Where to Stay in Rocky Mountain National Park
Looking for a lodge in the Rockies? We've got you covered.
The first word of this national park might seem a little redundant. We mean, is there really any other kind of mountain? By nature, mountains are rocky. But we prefer to think of them as mountains where Rocky the fictional boxer might train: running up and down these bumpy formations instead of outdoor steps or wherever he was running. So that’s been established; these are mountains owned by Sylvester Stallone’s iconic character. Or not... in any case, they're known as the Rockies.
That’s enough fluff; onto the rocky stuff. This national park in Colorado is made up of all sorts of forests and alpine tundra (flat, desert-like areas), and is adorned by stunning lakes, valleys and, you guessed it, mountains. The Trail Ridge Road and the Old Fall River Road are the main passages, meandering around the ridges and rivers, and providing views so darn good that you’re in danger of flying off the edge. Hey you, keep your eyes on the road. In any case, it’ll help if you know where you’re going, which is why we at the Plum Guide have put together this post on where to stay in Rocky Mountain National Park. Buckle up.
Let’s start with the obvious. When it comes to where to stay in Rocky Mountain National Park, you can't miss Estes Park, the main town at the base of the mountains. Perhaps it’s even a tad jealous that so many visitors drop in just to visit the bumpy topography next-door. There's plenty to do in Estes Park: the town even has an aerial tramway (don’t look down) that takes passengers right up to the peak of the Prospect Mountain. Once you’re up at the summit, it’s finally time to look down – especially with camera in hand – to snap photos of the valley where Estes Park lies. Reach the mountaintop at dawn or dusk to catch the sky, as it blisters crimson with desire (any Pulitzer Award judges reading this, please speak to our agent). You can also get a good look from the Lumpy Ridge.
Relax on the shore of Lake Estes and find a spot to sunbathe. Check out the behemoth Olympus Dam on the Big Thompson River. For something a little different, go visit the Stanley Hotel, whose big scary façade and interior inspired Stephen King to write The Shining. Maybe best to stay in one of our lodgings, such as this one in Beaver Creek.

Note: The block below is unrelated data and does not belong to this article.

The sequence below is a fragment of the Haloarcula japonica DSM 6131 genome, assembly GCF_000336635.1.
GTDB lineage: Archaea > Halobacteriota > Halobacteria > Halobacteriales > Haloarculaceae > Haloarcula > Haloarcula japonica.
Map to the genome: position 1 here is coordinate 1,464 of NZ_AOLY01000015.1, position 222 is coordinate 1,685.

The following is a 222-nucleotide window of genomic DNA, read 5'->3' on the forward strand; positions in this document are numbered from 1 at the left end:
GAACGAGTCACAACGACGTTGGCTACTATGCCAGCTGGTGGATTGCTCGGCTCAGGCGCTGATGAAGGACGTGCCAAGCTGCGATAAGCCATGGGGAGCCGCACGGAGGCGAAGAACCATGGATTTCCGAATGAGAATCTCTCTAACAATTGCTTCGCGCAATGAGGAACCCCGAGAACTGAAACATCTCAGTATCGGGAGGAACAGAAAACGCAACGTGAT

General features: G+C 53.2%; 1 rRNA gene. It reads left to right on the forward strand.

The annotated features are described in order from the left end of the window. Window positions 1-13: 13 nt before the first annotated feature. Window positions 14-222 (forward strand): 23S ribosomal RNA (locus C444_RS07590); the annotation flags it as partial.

Speckled across the bucolic hinterland and remote tundra (where’s that Pulitzer, we’re waiting…) are secluded little mountain huts. In winter, you can cross-country ski to some of these isolated spots, where you’ll find a serene cabin far from the annoyances of city life. There’s no reason to ever go back; you’ll just stay in the hut, forget the kids and partner, and write that novel you’ve always wanted to start. Wait, this is starting to sound a little too similar to The Shining... are we still in the Stanley Hotel in Estes Park? Maybe best to just see this as a relaxing holiday, and not go all "here's Johnny". To be a bit less weird, maybe invite a bunch of friends down and play some games and go skiing. In summer, these huts are just as scenic and serene, and a great base to go hiking up and down the surrounding hills. We've got plenty of Rocky Mountain huts available to rent at Plum Guide – how about the homely Mountain Millhouse?
It’s like the French city, but better because it’s plural. It’s like multiple Lyons. Wow. In reality, it’s nothing like the French titan, but more of a secluded spot in the heart of a valley in the national park. They call it the Double Gateway to the Rockies, which seems like a bit of an F U to Estes Park. The Lyons doth protest too much, methinks (Pulitzer… ah forget it). It’s actually named as such because it stands at the confluence of two major highways that lead to different parks of the park.
But we're not here to write about highways. Stroll through the town centre and admire some of the 19th century buildings that still stand today. Among them is the Lyons Redstone Museum, dating back to 1881 (the edifice, not the museum). It was initially a schoolhouse, and now contains exhibits displaying old relics from the town, such as a bank teller cage and a kitchen as it would have been in a bygone era. Study the black-and-white photos that serve as windows to the past and imagine picking up an ice cream in the old-world parlour.
Talk about ‘say what you see’. First, ‘The Rockies’ and then ‘Boulder’ – you can see where they got their naming inspiration from. Anyway, Boulder is a charming Colorado city in the midst of mountains. Frequent the elegant windows of its shops, framed by the snowy tips of the Rockies. Soak up the culture and pretend you know what you’re talking about in the art galleries. The streets here are lined with restaurants, shops and some of the area’s best nightlife hubs.
Looking for a quieter getaway when searching for where to stay in Rocky Mountain National Park? This place may sound like it’s a fortress, but it’s actually a pleasant college town packed with students and tree-lined avenues. Admire the 19th-century buildings and hit up the Fort Collins Museum of Discovery with your family.